I struggled with the issue of whether and how any parent should write about a child. I don’t think there is any one correct position, but something that each parent has to face and resolve. When a son or daughter is an adult, I think they should be involved in the decision. My son Marco was in his late twenties when I started writing Creole Son and from the beginning I told him what I was doing, He approved in principle. and gave his permission to an early article I wrote. Not all offspring, whether adopted or not, would feel the same way. They may be more private or have a variety of personal reasons why they don’t want to see themselves in print. A few may want to tell their own stories. But adult adoptees or any adult offspring face the same issues in writing about their parents or other family members.
Marco was always very open with me from the time he was a small child, so I learned a lot about his experiences from him. I too am an open person who does not like to keep secrets and I’m not easily embarrassed. When Marco finally read the whole manuscript, some years later, I was relieved that he liked it. I wouldn’t have published if he had objected or I would have changed a lot. He said I got most things right and he only wanted a few alterations in revelations he felt were too personal. I readily complied. Other incidents that he found embarrassing he left in, saying that they led to who he is today. He read the behavioral genetics research with interest; for he said it helped him better understand his life. Marco agreed to write an Afterword to Creole Son, twoexcerpts from which I published earlier here in Adoption Diaries.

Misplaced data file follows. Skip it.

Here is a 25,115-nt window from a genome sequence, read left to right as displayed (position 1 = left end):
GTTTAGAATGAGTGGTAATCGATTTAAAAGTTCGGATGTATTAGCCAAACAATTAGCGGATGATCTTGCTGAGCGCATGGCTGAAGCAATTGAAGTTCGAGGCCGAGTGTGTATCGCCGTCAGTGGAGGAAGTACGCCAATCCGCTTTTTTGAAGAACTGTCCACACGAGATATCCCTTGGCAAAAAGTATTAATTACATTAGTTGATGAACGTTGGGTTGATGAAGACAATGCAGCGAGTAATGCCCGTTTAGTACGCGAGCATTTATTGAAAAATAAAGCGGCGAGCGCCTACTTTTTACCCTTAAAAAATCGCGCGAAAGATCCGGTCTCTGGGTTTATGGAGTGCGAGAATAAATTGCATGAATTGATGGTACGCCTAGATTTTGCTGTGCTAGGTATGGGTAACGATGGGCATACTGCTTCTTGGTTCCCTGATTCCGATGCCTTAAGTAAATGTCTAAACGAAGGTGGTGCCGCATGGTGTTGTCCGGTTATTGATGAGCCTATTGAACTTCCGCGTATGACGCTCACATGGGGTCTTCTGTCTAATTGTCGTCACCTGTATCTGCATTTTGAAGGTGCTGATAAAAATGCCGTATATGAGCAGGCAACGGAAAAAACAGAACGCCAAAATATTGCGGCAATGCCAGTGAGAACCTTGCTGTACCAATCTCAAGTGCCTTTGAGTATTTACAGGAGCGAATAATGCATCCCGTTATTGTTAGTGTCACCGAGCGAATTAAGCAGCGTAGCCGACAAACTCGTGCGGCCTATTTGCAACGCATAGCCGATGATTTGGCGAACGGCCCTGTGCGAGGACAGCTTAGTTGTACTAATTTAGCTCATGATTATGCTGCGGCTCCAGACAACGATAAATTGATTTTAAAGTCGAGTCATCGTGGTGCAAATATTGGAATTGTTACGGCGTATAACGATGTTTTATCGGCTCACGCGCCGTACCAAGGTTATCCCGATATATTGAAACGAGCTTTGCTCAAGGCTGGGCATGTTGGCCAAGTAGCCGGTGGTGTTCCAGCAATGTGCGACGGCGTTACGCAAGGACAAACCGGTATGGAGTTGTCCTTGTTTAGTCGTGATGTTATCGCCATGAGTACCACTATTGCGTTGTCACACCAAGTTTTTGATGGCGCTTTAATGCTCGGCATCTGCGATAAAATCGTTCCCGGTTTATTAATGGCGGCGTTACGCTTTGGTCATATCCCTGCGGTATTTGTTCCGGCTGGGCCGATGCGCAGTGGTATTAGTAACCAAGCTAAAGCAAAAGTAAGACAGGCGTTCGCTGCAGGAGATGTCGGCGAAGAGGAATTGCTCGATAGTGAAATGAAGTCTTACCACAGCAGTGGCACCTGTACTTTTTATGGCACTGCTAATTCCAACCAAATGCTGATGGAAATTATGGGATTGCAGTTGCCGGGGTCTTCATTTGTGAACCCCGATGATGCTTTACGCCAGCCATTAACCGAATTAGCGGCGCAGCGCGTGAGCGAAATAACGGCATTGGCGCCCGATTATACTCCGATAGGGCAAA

I think Marco was pleased that I had spent so many years trying to understand him and wrote a book with him at the center. It increased his self-esteem. He saw that I loved him and that I didn’t think he was to blame for his addiction. All these factors, I believe, led him to choose to use his real name, even though I had written using a pseudonym for him as for almost everyone else in the book. I even considered using one for myself. When copies of the book arrived, Marco was delighted, as he proudly showed it to the neighbors and his friends. To repeat: Not all adult adoptees, nor adult offspring, would feel the same way. But I reject any rigid position on this topic.
This essay originated as part of a conversation with Bella DePaulo which was published on her blog on Psych Central on July 19, 2020.